However, after beginning to utilize this strategy, I've noticed it becomes difficult to solely contribute to my core holding of stocks and, being a value investor who looks for bargains, the number of holdings has crept up from 20 at the beginning of 2011 to about 25 in 2012. So I've continued to diversify, picking up companies nearing their 52-week lows while faithfully contributing to my portfolio stalwarts... but the question still remains, is this necessary? Is it a good thing? Is there such a thing as too diversified? I suppose this depends on who you ask.
The current optimist, Warren Buffett, held very few companies such as GEICO, The Walt Disney Company (DIS) and The Washington Post Company (WPO) early on in his career in order to quickly build his net worth and secure additional capital to keep moving forward. This is probably not a great strategy for most of us since Warren is an exception to the rule. However, I think most would agree holding a basket of 20 to 50 stocks -- quality, long-term holdings like ExxonMobil (XOM), Abbott Laboratories (ABT) and Johnson & Johnson (JNJ), is a safer move than dumping our hard-earned money into one hopeful stock holding.
In addition to adding to my holdings in GE and WM for the attractive yields, there are a number of other treasury-beating yields out there as well. Here are two that I feel are worth a second look.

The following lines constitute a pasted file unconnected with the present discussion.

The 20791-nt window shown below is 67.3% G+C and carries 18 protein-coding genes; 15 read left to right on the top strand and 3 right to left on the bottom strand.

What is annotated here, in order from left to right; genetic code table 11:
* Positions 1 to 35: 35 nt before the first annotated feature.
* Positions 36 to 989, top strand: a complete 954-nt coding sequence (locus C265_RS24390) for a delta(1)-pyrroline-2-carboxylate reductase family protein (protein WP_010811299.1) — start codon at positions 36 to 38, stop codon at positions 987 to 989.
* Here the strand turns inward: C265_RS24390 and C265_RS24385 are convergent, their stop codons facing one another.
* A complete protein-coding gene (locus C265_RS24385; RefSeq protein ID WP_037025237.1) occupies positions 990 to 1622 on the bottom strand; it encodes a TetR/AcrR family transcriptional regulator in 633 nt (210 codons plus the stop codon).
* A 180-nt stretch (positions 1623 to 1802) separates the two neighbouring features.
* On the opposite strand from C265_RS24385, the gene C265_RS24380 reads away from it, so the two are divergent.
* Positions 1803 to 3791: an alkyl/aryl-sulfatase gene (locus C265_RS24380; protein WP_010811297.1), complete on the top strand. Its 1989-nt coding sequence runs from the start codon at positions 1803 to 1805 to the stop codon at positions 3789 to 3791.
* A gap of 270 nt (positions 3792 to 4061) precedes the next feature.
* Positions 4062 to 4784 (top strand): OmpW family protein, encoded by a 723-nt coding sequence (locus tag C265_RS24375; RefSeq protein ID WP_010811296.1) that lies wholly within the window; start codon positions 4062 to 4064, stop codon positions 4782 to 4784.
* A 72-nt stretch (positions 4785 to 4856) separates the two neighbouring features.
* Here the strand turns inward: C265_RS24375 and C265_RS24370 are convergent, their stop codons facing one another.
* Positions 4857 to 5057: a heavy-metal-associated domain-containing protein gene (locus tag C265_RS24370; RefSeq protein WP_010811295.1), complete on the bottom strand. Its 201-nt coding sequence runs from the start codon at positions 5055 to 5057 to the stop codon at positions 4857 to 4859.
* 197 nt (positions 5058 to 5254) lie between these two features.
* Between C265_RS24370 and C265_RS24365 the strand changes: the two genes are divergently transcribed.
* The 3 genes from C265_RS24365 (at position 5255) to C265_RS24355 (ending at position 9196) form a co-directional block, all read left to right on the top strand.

Aflac (AFL) . Aflac is a dividend aristocrat, which provides supplemental health and life insurance products including cancer, dental, accident and disability plans. AFL is sporting a forward P/E under 7 while dishing out a dividend over 3% and a payout ratio of only 30%. I believe AFL is trading at a great discount when compared with its historical valuation. I feel very comfortable with Aflac, as it's one of my largest holdings.
Microsoft Corporation (MSFT). Trading at just nearly nine times next year's earnings with a dividend near 3% and a payout ratio of only 23% is the software giant Microsoft. Its financial outlook is incredibly strong for a company estimated to pull in $3.04 per share in 2012 with over four times more cash on hand than debt. Truthfully, I'd like to see the dividend hiked up a bit but with such a low payout ratio, I'm willing to wait as I feel MSFT will likely reward shareholders with generious raises in the future.
The question of how many stocks to hold in an account to remain diversified is certainly a controversial one. For one, many factors play into this discussion such as age, risk tolerance and overal short-term and long-term goals. In fact, I wouldn't be surprised if hundreds of books were not written on the subject already. However, unless you have the mental capacity and investing prowess of Warren Buffett, it's not a bad idea to choose a basket of stocks, rather than just a few, in order to safeguard yourself against the threat of portfolio concentration. Just as I was taught by the pop celebrities of the 90s that driving around in only one car could be dangerous to your health, so too is the idea that allowing a significant portion of your net worth to reside in too few investments is acceptable.